A new neuropsychological memory test is helping to uncover how Parkinson's disease can alter people's ability to learn about the consequences of the choices they make. The test was developed by Dr. Mark Gluck, professor of neuroscience at the Center for Molecular and Behavioral Neuroscience at Rutgers University, Newark, working with co-researchers at Rutgers, New York University, and in Hungary.
As reported in a forthcoming article in the journal Brain,* Gluck and co-researchers Nikoletta Bodi and Szabolcs Keri of Semmelweis University, Hungary, found that non-medicated patients in the early stages of Parkinson’s were selectively impaired at learning from reward.
Patients in Hungary were tested using a novel feedback-learning task developed by Gluck and his colleagues: Catherine E. Myers, research professor, Rutgers University, Newark; and Nathaniel Daw, assistant professor, New York University. The research was supported by a Dekker Foundation Award from the Bachman-Strauss Dystonia and Parkinson Foundation.
“What we are seeing in recently diagnosed patients is that prior to being put on any medications, they exhibit a selective impairment in their ability to learn from positive (rewarding) outcomes while their sensitivity to learning from negative (or punishing) outcomes is normal,” says Gluck, director of Rutgers’ Center for Collaborative Research on Cognition and Parkinson's Disease.
This selective deficit in learning from reward is not surprising, says Gluck, because scientists have long known that dopamine is used to carry reward information throughout the brain. Parkinson's patients, however, have lost most of their dopamine-producing cells by the time they are first diagnosed with the disease. This decrease in their ability to process rewarding outcomes could be one reason why many Parkinson’s patients experience depression, says Gluck. “It’s not just that they have an awful disease, but they have lost the ability to process the rewarding aspects of life.”
Gluck and colleagues found that this reward-learning deficit in un-medicated Parkinson’s patients is in direct contrast to what is seen in patients once they begin treatment with dopamine agonists, a standard therapy for treating the disease's motor symptoms. On dopamine agonists, a patient’s ability to learn from positive rewarding outcomes improved to normal levels. But there was a catch – their ability to learn from negative (or punishing) outcomes, which had previously been normal, was now impaired.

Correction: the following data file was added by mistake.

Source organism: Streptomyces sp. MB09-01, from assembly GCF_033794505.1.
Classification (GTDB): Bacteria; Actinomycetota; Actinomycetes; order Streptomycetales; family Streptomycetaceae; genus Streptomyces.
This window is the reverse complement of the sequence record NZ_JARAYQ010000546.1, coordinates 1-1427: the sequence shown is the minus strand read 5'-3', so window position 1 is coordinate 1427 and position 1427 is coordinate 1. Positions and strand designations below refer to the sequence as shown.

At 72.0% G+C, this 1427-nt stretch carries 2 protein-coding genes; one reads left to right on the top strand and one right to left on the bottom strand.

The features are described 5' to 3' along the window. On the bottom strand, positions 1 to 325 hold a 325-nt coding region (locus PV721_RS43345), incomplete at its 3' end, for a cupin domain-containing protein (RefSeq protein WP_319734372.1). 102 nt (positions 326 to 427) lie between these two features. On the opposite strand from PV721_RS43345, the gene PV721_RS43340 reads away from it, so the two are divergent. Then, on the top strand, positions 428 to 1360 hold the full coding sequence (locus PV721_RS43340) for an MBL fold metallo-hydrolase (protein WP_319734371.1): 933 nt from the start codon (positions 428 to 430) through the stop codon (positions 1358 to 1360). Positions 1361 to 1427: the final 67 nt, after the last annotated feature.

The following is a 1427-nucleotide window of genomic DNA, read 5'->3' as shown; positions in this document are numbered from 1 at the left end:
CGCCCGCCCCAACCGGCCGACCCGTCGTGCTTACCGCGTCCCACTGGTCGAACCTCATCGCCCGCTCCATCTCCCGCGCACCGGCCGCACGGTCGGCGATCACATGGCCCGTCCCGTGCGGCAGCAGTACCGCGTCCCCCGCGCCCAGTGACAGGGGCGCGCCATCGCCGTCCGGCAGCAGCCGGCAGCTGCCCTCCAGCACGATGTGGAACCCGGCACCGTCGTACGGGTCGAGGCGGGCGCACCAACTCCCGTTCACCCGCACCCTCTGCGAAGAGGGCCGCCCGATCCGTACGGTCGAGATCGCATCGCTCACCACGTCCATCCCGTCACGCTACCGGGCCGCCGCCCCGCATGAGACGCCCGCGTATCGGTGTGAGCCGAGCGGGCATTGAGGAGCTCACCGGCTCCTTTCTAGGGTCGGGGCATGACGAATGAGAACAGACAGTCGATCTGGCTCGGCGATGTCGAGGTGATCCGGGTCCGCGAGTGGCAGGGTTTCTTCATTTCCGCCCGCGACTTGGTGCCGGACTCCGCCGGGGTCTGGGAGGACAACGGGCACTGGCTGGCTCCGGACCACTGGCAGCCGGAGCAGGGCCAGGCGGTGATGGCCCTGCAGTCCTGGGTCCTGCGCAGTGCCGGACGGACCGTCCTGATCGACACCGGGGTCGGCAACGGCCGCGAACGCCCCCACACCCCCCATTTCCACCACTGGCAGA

Gluck explains that an increased sensitivity to learning from events that results in positive outcomes, coupled with a decrease in the ability to learn from negative outcomes, could explain why some Parkinson patients treated with dopamine agonists develop impulse-control disorders, including pathological gambling, hypersexuality, alcoholism, and compulsive eating and shopping. All of these behaviors can be understood as reward-seeking behaviors in the absence of appropriate sensitivity to their negative consequences.
“For example,” notes Gluck, “if your ability to learn from negative outcomes is reduced and you play the slot machines and win $10 for a few rounds but lose many more times in between, what you may recall best is the thrill of winning. As such, you will be hampered in your ability to learn that gambling can also have negative consequences.”
The ability to test the effects on feedback learning in early onset Parkinson’s disease could provide additional insight into the impact of dopamine loss on cognition and behavior. It also could pave the way for identifying which Parkinson’s patients are most likely to experience agonist-related feedback problems so they can be treated with alternate medications.
Other ongoing research by Gluck and his clinical collaborators in New Jersey, New York, Europe and the Middle East aims to further understand how and why learning and decision making is impaired by Parkinson's disease and how the medications used to treat motor symptoms can impair or remediate these essential cognitive abilities.
Feedback Learning, Dementia, Depression and Drug Addiction
In addition to providing new insight into the effects of Parkinson’s disease and dopamine agonists on learning and personality, the new feedback-learning tasks developed at Rutgers University are being used to study learning and decision-making deficits in people suffering from fronto-temporal dementia (FTD), a degenerative condition involving the front part of the brain’s cortex. FTD is associated with dramatic changes in personality, behavior and thought processes, which can include inhibition, social withdrawal and compulsive behaviors.
With co-investigator Murray Grossman of the University of Pennsylvania, Gluck is studying changes in positive and negative feedback learning in those diagnosed with FTD. That research, funded with a grant from the Association for Frontotemporal Dementia, has the potential to help in identifying methods to aid in correcting behavior for FTD patients.
“If, for example, FTD patients learn better from reward then punishment, this would mean caregivers might be advised to avoid reacting negatively to inappropriate behaviors and to focus instead on rewarding patients for not engaging in inappropriate behaviors,” says Gluck.
In related research, Gluck is working with Palestinian and Israel doctors, as part of a joint Rutgers-sponsored Israeli-Palestinian brain research project, to study cognitive deficits in Israeli and Palestinian patients suffering from Parkinson’s disease and depression.
* Advanced access published May 4, 2009 -- doi:10.1093/brain/awp094
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